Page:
It’s September 27, 1997, and nothing of interest has happened in the day since the prior episode, nor have any charts changed.
“Brave New Metropolis” is a difficult episode to talk about, because it is essentially a rough draft of the much-superior Justice Leaguetwo-parter “A Better World.” Still, it does have a few elements of its own that are worth looking at, most particularly its biggest flaw: its attempt to keep Superman’s hands clean.
This is, or should be, the much-needed counterpart to “Blasts from the Past”: the story in which fascism rises from within instead of being imposed from without. The story in which Superman (as the exemplar of “truth, justice, and the American way”) reveals the ease with which “the American way” becomes fascism. It should practically write itself: beyond even the ease with which the protector fantasy slides into fascism, the fact that Superman’s powers are inborn, racial traits makes for an easy connection to the American eugenics movement that Hitler cited as a model.
But the episode shies away from this, unwilling to make that confrontation (yet–“A Better World” will do rather better on this front). Instead, it makes Lex Luthor the true tyrant. Fair enough: capitalism, and capitalist-driven imperialism (aka “mercantilism”), are the root causes for American slavery and genocide. But ultimately this results in the same problems as “Blasts from the Past”: fascism is still othered, the creation of greedy individuals, slavery and genocide located safely in the (by American standards) distant past.
But they’re not. They are here and present, so deeply embedded in our culture that they might as well be in the air we breath and the water we drink. They are not some alternate universe, viewed through a twisted, crackling mirror cooked up by a not-quite-mad scientist; they are our world.
The episode almost gets it. Superman’s black costume is basically the same as he wears in The Death of Superman, but without the dual machine guns, and the usual S-shield replaced with one based on the Nazi SS logo. The line between a Superman given over to violent, toxic masculinity, and one who is outright leading a fascist state, is thin. But by losing its nerve and having Superman be essentially Luthor’s patsy, the episode loses the thread of that critique–we end up with the rather incoherent image of a Superman in a Hugo Boss version of his costume that doesn’t realize that he’s involved with a fascist regime and never bothered to notice that Jimmy Olson was in a resistance cell. (The That Mitchell and Webb Look “Are We the Baddies?” sketch comes immediately to mind.)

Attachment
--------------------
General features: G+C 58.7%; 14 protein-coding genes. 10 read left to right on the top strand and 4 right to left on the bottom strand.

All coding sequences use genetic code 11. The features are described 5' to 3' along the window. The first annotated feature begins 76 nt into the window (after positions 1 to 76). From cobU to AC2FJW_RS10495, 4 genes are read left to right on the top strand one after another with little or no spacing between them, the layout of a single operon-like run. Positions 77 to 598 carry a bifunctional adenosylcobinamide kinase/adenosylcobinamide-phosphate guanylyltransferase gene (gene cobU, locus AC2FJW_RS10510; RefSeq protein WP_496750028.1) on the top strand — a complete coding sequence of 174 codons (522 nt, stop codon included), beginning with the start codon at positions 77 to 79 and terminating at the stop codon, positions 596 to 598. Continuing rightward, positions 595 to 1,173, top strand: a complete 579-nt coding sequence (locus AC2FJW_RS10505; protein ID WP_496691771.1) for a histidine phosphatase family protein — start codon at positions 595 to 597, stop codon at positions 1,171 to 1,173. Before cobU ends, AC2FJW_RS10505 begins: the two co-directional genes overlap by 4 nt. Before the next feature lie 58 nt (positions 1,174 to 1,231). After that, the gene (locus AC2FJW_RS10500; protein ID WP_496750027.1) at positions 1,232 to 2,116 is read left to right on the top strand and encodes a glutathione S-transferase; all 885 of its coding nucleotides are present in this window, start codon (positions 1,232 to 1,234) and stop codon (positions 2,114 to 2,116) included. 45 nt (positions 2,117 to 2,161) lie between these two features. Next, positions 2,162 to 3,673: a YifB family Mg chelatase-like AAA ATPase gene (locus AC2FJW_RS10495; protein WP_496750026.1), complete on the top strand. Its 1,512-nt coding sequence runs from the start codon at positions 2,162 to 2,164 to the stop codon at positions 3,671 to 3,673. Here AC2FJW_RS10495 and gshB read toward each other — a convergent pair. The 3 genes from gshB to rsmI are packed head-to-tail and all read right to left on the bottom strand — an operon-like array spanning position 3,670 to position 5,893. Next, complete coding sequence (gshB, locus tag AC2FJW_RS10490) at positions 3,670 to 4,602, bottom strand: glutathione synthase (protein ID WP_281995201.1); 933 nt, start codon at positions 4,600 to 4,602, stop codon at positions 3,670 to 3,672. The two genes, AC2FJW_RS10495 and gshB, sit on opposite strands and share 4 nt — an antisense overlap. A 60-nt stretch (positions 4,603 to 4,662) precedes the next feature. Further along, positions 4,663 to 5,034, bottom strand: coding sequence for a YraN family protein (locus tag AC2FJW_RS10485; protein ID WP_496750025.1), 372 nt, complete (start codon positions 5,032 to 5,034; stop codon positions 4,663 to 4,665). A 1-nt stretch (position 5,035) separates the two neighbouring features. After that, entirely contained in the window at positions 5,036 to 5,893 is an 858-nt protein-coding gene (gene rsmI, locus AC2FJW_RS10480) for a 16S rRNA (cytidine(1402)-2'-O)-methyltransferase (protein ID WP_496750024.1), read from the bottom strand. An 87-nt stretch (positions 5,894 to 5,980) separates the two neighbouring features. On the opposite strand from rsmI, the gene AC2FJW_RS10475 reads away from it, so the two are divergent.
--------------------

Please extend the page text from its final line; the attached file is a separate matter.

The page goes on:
But if “SSuperman” isn’t actually engaged in actively oppressing the populace, how is what he does any different than “our” Superman? He flies around, ignoring the established structures of power, and when he sees a criminal as defined by the powers that be, he helps capture them. (Note that in the scene where we see him fighting the resistance cell members, he doesn’t actually kill any of them–he is slightly reckless, but overall treats them pretty much the same as our Superman treats violent criminals.) The only change is that Luthor and his security forces, rather than the city government and police, are the powers that be.
In short, this episode is trying to have its cake and eat it too. It wants to explore the terrifying prospect of a Superman gone full fascist, but it wants him to also be a revolutionary figure who kills the tyrannical Lex Luthor, but in a deniable way that keeps his hands clean, “accidentally” tearing the tail off his aircraft so it crashes into the giant Luthor/Superman statue.
Consider the title. Brave New World is not about fascism per se; rather, it is more about eugenics and industrialization, the application of the logic of the assembly line to all of human life. Of course the distance from there to fascism isn’t at all far: Henry Ford, revered as essentially a prophet in Brave New World, was an anti-Semite who profited off Nazi-provided slave labor, and the Holocaust was the Nazi application of the techniques of mass production to the already extant idea of concentration camps (another American invention, though to be fair the British came up with the same idea in the same year, 1899).
But the episode blurs that (admittedly fine) distinction by making Luthor, rather than Superman, the real dictator–Brave New Worlddoesn’t even have a dictator, its dystopia being oligarchical instead, as “meritocracies” tend to be. But a superhero story must have its supervillains, so there must be a singular dictator, perhaps with some henchmen, whom our hero can punch and thereby save the day.
It is, in other words, a very rough draft indeed.
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